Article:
Future of Catholicism
Taking the Catholic Church's Pulse: From Vatican II Forward
By James Hitchcock
As pope, it has fallen to Benedict XVI to preside over the Church at a time of great scandal -- reports of old sexual abuses perpetrated by priests continually coming to light, with no apparent end in sight. Besides the sufferings inflicted on the victims, the Church has suffered severe loss of moral credibility.
But at the same the Church's fundamental health should not be underestimated. The sexual scandals themselves are in large part a legacy of an earlier, disordered time.
When John Paul II became pope in 1978, the Catholic Church was in considerable disarray in the aftermath of the Second Vatican Council of 1962-5. It was characteristic of his papacy to condemn when he thought necessary, sometimes imposing discipline, but always for the sake of what he considered a higher liberating truth.
Perhaps his most important achievement was his theology of human sexuality -- the "Theology of the Body" -- where he directly confronted those aspects of Catholic doctrine that were the most highly contested, exalting the love of husband and wife that culminates in the act of procreation, which is a sharing in God's own creative act.
John Paul had considerable success in overcoming the post-conciliar confusion, and no one contributed more to that process than Josef Ratzinger, now Pope Benedict XVI, as head of the Congregation for the Doctrine of the Faith, the Vatican office charged with protecting the integrity of doctrine. Ratzinger's election as pope in 2005 was an unambiguous decision by the cardinals to continue on the path of renewal laid out by John Paul -- the greatest philosopher ever to serve as pope followed by the greatest theologian ever to do so.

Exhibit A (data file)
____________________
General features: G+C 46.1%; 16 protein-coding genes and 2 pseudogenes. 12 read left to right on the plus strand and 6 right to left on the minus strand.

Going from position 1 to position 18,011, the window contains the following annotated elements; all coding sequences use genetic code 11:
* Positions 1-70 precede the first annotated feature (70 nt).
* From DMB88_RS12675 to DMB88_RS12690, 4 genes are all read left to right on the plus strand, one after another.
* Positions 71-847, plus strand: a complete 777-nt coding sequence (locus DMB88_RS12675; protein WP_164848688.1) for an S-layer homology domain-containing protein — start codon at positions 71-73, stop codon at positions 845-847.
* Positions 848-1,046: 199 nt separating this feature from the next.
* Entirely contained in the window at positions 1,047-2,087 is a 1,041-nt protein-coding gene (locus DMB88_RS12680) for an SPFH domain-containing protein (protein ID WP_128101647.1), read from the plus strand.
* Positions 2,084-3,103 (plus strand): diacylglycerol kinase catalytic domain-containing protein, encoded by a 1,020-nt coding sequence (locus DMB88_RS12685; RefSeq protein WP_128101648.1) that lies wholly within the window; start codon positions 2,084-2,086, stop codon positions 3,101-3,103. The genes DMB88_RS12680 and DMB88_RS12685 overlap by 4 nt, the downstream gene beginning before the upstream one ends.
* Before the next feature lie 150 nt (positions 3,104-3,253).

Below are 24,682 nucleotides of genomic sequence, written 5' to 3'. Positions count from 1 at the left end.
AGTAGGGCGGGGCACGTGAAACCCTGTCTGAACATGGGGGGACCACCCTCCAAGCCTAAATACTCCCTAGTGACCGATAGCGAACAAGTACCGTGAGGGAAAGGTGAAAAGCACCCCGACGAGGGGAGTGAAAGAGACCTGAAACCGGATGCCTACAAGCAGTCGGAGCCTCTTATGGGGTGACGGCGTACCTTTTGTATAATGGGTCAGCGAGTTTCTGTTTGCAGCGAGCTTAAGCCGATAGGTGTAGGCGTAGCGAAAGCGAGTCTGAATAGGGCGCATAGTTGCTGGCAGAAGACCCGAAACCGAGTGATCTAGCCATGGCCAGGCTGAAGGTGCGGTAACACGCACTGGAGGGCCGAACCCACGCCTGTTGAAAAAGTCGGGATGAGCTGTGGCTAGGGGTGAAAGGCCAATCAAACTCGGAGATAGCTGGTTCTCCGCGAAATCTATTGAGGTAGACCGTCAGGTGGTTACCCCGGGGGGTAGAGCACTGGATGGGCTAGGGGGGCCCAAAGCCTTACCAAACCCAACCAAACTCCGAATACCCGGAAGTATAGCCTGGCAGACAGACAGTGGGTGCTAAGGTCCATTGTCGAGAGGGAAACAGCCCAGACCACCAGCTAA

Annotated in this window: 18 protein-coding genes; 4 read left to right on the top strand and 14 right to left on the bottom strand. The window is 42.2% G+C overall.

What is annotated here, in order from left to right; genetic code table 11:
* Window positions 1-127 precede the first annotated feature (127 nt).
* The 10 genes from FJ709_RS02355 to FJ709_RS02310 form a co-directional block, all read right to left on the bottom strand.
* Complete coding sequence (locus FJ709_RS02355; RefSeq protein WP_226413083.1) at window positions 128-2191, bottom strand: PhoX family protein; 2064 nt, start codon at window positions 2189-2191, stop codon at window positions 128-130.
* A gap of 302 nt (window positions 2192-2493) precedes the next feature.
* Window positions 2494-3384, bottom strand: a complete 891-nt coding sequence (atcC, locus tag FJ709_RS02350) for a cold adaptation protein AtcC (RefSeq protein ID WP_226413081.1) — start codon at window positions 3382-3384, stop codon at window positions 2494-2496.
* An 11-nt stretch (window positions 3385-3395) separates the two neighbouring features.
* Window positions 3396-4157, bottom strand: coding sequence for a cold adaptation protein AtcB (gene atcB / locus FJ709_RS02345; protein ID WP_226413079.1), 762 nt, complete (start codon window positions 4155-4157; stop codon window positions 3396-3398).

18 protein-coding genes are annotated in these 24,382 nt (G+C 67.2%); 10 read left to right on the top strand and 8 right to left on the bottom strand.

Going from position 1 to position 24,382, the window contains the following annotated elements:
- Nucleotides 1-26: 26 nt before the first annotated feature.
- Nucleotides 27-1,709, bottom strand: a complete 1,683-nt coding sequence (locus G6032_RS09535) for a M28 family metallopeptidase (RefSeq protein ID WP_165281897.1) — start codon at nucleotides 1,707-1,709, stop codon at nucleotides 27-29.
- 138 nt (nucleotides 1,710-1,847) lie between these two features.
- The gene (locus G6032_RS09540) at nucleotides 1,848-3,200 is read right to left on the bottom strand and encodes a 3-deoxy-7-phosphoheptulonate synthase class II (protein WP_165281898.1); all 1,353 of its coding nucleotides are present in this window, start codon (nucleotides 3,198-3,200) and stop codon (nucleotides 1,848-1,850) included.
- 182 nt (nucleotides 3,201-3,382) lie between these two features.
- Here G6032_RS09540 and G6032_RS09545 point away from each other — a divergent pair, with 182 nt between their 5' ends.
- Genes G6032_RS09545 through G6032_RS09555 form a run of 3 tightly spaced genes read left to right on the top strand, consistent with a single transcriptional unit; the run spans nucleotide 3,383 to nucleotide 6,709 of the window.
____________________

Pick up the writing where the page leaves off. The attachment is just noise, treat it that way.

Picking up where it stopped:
Throughout John Paul's pontificate, Ratzinger addressed the fundamental issues raised by the Council, insisting on the essential continuity between the "pre-conciliar" and "post-conciliar" Church, suggesting, somewhat daringly, that the Council had been excessively optimistic about the state of the world.
While acknowledging the achievements of the historical-critical method, Ratzinger insisted that scripture discloses its full meaning only within the community of the Church and advocated a recovery of the exegesis of the early Fathers.
Although originally supportive, he became one of the most trenchant critics of liturgical change, arguing that the process ignored the way in which the ritual life of the Church is deeply rooted in the mystical community and therefore cannot be changed by sudden fiat. Perhaps most significant was his expressed belief that the priest at Mass should face ad orientem -- at head of the congregation facing toward God -- rather than facing the people.
With regard to Liberation Theology, Ratzinger and John Paul defined the Christian meaning of liberation as including the reform of social structures, but above all as liberation from the bondage of sin, which is rooted in human nature and is the ultimate cause of social injustice. The Catechism of the Catholic Church, which was developed under Ratzinger's supervision, became a major instrument for clarifying doctrinal confusion and making authentic Catholic teaching readily accessible.